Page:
HC Deb 10 March 1899 vol 68 cc503-8

6. £350,000, Supplementary, Navy.

*SIR U. KAY SHUTTLEWORTH (Lancashire, Clitheroe)

I desire to ask for an explanation as to the substitution of the Supplementary Estimate now before the Committee in place of that first issued to Members. The Supplementary Estimate introduced earlier in the Session and then withdrawn was for £450,000, but the Estimate now before the Committee has been revised, and is £100,000 less than the original Estimate asked for. Not only is this Estimate considerably different in the total amount, but the details are also different. I find some new items in the Estimate produced on the 1st of March which did not appear in the original Supplementary Estimate. I find that there is an entirely new item under Vote 9, Naval Armaments, for which £100,000 is asked. I think, for these reasons, the Committee may fairly ask for more information than that which is given in the Supplementary Estimate. I gathered from the statement of the First Lord of the Admiralty that some of this expenditure on guns was needed in connection with the Supplementary Naval Programme, and I should like to know whether that money is to be spent at Woolwich. Then, with respect to coal, an answer was given yesterday which leads me to think that £316,000, in addition to what was taken in the Estimates of last year, has been expended on coal. That is rather a large amount. I should like some further explanation on that point, especially as it is a very large excess. The total amount which was voted in the original Estimate was £605,000, so that it looks as if more than half as much again had been spent in coal during the current year than was provided for in the original Estimate. There is one further question I would like to ask, and that is: Whether there is anything in this Estimate in relief of the Estimates of 1899–1900? We have had an Army Supplementary Estimate before the House, in which a large amount of the sum asked for was in relief of the Estimate of next year. In other words, the Estimate was framed and the money was asked for in order that the Estimates for the coming year might be reduced. I will not go into details on this question, but I should like to know if there is anything in this Estimate of that character, because if there is, some remarks should be made by way of protest against this growing practice. I hope serious notice will be taken by the authorities in this House of the growing practice of introducing Supplementary Estimates, not with the object of providing for some additional expenditure incurred within the year, but for items which really belong to the expenditure of another financial year. I do not think I need trouble the House further except to ask for these details of information, which I have no doubt the Secretary to the Admiralty will be able to furnish.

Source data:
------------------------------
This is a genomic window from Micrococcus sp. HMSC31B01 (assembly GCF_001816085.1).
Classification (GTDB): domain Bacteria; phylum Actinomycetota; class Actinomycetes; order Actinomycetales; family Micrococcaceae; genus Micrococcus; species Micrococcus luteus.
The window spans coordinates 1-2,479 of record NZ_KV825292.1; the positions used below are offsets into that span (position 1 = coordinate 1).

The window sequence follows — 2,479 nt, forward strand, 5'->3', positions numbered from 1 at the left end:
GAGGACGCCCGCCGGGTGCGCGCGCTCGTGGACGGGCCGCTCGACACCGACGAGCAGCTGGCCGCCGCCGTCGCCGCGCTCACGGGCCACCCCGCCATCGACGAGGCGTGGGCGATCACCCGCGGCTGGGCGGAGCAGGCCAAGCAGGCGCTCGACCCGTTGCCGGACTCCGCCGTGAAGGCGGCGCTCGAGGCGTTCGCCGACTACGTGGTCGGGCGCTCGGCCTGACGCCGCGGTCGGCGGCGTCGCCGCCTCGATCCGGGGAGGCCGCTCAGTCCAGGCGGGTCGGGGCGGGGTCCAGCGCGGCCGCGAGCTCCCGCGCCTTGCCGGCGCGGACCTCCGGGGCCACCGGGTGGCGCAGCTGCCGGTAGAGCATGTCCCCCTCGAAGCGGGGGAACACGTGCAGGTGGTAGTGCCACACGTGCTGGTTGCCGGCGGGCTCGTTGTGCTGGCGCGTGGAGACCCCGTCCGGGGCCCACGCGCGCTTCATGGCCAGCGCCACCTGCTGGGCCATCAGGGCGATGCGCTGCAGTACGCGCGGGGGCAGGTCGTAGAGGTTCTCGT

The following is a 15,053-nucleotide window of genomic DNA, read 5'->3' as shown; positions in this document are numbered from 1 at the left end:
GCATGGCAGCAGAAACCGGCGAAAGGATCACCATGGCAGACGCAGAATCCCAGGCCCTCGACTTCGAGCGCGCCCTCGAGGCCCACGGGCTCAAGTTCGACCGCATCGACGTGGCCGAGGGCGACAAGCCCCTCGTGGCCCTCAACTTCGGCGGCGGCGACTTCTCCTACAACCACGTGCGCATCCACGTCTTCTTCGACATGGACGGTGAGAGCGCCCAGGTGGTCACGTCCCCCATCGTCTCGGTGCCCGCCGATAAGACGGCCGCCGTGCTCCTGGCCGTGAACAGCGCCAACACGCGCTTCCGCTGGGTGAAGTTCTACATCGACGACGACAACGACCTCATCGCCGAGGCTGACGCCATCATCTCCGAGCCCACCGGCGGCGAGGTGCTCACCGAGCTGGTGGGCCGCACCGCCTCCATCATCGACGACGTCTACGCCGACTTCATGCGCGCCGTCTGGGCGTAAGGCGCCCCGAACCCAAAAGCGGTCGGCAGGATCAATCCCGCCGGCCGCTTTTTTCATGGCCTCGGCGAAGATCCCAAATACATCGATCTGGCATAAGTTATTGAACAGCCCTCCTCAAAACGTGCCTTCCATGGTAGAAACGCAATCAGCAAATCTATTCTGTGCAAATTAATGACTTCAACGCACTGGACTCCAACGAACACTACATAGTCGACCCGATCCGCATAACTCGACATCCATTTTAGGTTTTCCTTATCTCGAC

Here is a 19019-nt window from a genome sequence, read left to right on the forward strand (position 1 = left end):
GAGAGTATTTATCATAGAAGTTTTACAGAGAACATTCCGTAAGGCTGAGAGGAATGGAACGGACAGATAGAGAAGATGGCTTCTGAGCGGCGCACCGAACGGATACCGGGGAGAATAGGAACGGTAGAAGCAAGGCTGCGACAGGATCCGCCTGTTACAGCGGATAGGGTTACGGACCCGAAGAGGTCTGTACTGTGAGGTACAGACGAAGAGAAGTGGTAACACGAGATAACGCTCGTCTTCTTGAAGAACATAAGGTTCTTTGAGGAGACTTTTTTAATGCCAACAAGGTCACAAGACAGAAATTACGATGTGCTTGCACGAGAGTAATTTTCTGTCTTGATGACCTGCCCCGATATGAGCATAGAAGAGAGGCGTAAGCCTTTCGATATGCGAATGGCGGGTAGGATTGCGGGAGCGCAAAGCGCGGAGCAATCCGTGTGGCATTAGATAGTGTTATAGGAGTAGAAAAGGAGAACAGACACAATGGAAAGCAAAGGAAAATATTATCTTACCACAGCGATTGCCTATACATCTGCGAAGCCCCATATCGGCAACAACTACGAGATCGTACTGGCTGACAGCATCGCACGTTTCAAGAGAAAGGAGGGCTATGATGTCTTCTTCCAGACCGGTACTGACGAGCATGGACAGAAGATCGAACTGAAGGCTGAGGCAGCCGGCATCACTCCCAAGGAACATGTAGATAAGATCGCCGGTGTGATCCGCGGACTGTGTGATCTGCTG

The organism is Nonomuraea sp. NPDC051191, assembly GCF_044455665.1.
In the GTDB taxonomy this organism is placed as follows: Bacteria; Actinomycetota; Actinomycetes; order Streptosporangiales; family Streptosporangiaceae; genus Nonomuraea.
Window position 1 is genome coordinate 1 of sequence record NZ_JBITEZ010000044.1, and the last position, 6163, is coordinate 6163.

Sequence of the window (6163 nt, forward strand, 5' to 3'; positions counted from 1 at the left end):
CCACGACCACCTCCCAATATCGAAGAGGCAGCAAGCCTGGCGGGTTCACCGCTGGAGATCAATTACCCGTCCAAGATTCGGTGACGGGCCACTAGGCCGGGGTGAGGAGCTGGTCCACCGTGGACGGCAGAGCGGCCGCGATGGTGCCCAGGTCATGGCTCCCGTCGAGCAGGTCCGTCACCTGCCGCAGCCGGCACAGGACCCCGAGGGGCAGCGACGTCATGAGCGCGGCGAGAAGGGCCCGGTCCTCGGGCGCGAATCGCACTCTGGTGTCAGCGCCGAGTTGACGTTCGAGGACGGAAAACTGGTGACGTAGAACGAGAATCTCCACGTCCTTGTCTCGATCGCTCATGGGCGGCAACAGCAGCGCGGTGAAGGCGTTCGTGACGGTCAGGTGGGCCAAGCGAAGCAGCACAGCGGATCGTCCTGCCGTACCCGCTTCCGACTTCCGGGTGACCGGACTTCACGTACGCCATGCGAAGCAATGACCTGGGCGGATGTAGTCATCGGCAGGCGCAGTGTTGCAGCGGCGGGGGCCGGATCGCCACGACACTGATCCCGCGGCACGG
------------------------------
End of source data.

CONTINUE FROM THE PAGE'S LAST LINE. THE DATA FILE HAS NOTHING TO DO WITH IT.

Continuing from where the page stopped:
I can assure the right honourable Gentleman that not one penny is taken in this Supplementary Estimate in relief of the Estimates for this year. The money we are asking for entirely applies to the expenditure for the current year. The right honourable Gentleman has asked me to explain the reasons which led to the substitution of the present Supplementary Estimate for the one previously laid before the House. In the first Supplementary Estimate the amounts were prepared from the information which was then at our disposal with regard to the earnings of the contractors, but subsequent to that Supplementary Vote having been prepared, we were informed that the earnings of the contractors during the present financial year would fall short by £100,000. Under these circumstances, I will say at once that it would have been not only inexpedient, but improper, to ask Parliament to give its sanction to a Supplementary Estimate so largely in excess of what we had reason to believe would be required. With regard to the new items, alluded to by the right honourable Gentleman, which did not appear in the original Estimate, I may say that these sums have been put down as the amount which we shall require to make up the total of £350,000, and there was no special design in the substitution of these particular items. The reason Vote 9 was taken was that I desired to make use of the Appropriation in Aid. It would not have been quite a proper course of procedure from the accountant's point of view, to utilise the Appropriation in Aid in relation to a Vote which was not in the Supplementary Estimate. For this reason I took £100,000 on Vote 9. With regard to coal, the expenditure for the current year would be, roughly, £900,000. Of that total, £140,000 represents the demand made very early in the financial year, in the month of May, at a time when we could not expect to have any savings, and this expenditure was for the North American station, the ships in Chinese waters, and the Cape station, the details of which are £97,000 for Chinese waters, £16,000 for the Cape station, £17,000 for the North American station, and £10,000 for other stations.